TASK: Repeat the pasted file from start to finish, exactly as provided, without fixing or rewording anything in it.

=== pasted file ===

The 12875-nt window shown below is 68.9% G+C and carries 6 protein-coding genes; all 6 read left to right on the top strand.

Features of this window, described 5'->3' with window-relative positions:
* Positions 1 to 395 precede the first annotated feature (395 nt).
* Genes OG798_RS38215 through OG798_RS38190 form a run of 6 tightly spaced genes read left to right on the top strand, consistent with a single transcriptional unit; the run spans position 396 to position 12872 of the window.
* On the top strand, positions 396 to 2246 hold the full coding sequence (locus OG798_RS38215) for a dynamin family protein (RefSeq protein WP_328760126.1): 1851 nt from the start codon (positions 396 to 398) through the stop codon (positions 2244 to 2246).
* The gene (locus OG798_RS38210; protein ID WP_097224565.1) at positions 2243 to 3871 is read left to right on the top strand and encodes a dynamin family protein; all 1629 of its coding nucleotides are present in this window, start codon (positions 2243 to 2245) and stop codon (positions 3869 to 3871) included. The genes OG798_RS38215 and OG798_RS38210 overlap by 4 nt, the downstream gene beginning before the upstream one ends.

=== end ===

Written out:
The 12875-nt window shown below is 68.9% G+C and carries 6 protein-coding genes; all 6 read left to right on the top strand.

Features of this window, described 5'->3' with window-relative positions:
* Positions 1 to 395 precede the first annotated feature (395 nt).
* Genes OG798_RS38215 through OG798_RS38190 form a run of 6 tightly spaced genes read left to right on the top strand, consistent with a single transcriptional unit; the run spans position 396 to position 12872 of the window.
* On the top strand, positions 396 to 2246 hold the full coding sequence (locus OG798_RS38215) for a dynamin family protein (RefSeq protein WP_328760126.1): 1851 nt from the start codon (positions 396 to 398) through the stop codon (positions 2244 to 2246).
* The gene (locus OG798_RS38210; protein ID WP_097224565.1) at positions 2243 to 3871 is read left to right on the top strand and encodes a dynamin family protein; all 1629 of its coding nucleotides are present in this window, start codon (positions 2243 to 2245) and stop codon (positions 3869 to 3871) included. The genes OG798_RS38215 and OG798_RS38210 overlap by 4 nt, the downstream gene beginning before the upstream one ends.